A core element of marketing, packaging helps support and influence other aspects of marketing such as positioning and pricing. In a literal sense, packaging helps to store, transport, and display the product. Packaging also involves bundling, which is packaging related products together, in an effort to increase revenue—average order value (AOV)—and add more value for customers.
For many consumer goods, packaging can be literal: the type of nozzle, the shape, and the size of the water bottle. On the other hand, for enterprise software, packaging conversations can revolve around how licensing is determined: is it based on number of users, applications run, or data consumed (GiB)?
The tactical specifics of packaging differs, depending on the industry and market. It’s particularly manifested differently in B2B and B2C products. However, the core tenets of packaging strategy remain true for most; effective packaging strategy helps:
- Aligns product with your brand
- Enables product utilization
- Helps determine pricing
- Offers competitive differentiation
In determining packaging for your product, pay attention to three maxims:
- Align with the market
- Be in sync with other marketing components
- Be customer-centric
Align with the Market
As with product development, pricing, and messaging, pay less heed to what competitors are doing and more to initiatives that align with your market, goals, and overall trends.
Take Netflix. At its inception, the media-services company was following a similar model as its closest competitor, Blockbuster: pay-per-rent. In September 1999, Netflix introduced a new consumption model—pay a single monthly fee, get unlimited access to a vast amount of programming. This shift provided the tailwinds for Netflix, allowing it to both increase its user base in both the short-term and long-term, with the new model being more favorable to shifts in technological and socioeconomic trends: faster data speeds, lower bandwidth costs, and more users on the Internet.
Be In Sync with other Marketing Components
Packaging should align with positioning. Packaging is often the first touchpoint for many products, a key aspect in the buyer’s journey. As such, it should convey the value and brand connotation of your product.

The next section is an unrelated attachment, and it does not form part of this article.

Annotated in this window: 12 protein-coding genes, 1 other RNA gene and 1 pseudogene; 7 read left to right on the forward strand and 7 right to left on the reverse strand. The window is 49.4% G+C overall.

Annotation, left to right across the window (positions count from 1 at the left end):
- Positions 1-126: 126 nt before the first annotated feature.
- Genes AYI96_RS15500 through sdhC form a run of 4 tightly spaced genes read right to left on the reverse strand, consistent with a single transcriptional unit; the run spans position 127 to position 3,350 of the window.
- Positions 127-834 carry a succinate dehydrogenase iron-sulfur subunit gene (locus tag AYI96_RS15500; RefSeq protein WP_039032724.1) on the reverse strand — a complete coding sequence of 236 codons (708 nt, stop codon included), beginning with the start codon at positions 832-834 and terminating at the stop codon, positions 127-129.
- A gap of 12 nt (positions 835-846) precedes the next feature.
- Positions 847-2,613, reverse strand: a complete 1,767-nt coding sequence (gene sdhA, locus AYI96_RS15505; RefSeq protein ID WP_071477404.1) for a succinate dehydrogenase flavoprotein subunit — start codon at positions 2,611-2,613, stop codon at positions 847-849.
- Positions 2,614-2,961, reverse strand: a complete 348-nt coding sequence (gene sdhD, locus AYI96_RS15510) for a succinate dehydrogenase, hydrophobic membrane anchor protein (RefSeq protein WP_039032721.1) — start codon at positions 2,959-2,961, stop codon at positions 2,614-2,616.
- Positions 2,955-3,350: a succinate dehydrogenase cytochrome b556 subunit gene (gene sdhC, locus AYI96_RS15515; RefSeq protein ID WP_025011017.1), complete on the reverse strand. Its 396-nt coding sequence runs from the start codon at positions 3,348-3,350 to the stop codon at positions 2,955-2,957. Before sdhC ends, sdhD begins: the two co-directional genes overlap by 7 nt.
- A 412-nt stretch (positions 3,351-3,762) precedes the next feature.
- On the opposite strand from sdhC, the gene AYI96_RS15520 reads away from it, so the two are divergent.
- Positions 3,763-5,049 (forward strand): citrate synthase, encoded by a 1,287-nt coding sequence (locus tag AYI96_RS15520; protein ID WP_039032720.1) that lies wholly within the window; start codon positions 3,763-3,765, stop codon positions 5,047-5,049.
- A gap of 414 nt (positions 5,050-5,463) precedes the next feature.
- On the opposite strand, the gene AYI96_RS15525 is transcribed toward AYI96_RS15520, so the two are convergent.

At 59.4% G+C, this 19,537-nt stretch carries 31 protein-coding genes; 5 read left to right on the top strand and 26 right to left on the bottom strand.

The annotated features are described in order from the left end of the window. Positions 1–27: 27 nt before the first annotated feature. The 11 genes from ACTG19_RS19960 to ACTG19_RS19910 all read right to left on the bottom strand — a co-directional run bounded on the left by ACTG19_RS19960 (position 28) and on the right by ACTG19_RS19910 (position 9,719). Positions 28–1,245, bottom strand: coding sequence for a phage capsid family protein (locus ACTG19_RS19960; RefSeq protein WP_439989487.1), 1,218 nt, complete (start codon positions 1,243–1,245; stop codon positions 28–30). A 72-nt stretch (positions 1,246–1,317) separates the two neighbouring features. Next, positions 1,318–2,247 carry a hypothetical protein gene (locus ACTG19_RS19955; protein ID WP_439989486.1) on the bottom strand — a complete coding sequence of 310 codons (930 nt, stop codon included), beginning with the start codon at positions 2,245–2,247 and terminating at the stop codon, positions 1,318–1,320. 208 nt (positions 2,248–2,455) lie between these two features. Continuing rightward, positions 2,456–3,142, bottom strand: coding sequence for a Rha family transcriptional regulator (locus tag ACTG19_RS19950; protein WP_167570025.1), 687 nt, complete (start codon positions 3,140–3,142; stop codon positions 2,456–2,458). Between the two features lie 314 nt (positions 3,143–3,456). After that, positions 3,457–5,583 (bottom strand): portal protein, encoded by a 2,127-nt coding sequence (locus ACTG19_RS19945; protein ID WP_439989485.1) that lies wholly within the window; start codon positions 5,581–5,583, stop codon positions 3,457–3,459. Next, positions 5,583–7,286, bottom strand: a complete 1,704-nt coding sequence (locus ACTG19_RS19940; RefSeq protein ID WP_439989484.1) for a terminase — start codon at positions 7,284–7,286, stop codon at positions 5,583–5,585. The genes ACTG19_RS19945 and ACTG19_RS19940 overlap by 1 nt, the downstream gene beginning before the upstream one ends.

If your product’s value proposition is operable by anyone, your packaging should reflect that, incorporating simplicity and making a frictionless experience a priority.
Customer empathy doesn’t stop with product features. Every aspect of both the product and buying experience must be customer-centric.
Great packaging can remove friction from both the buyer’s journey and the product experience. Consider how prospects and customers approach the problem they’re trying to solve—not solely how the solution is implemented technically.
For instance, let’s propose you develop a premium navigation application promising users the ability to go from point A to point B in the fastest way possible (for a price). The key aspect of the implementation with regard to engineering is the dynamic cadence of API calls to services that return metrics on factors that influence traffic: weather and accident reports. Perhaps, what matters to your engineering and finance stakeholders is the number of API calls made.
This shouldn’t be how your product is packaged.
Rather, your premium navigation application should be priced as a subscription model (unlimited trips a month), pay-per-trip, or another variant that is based on the value you offer from a customer point of view, not the technical implementation.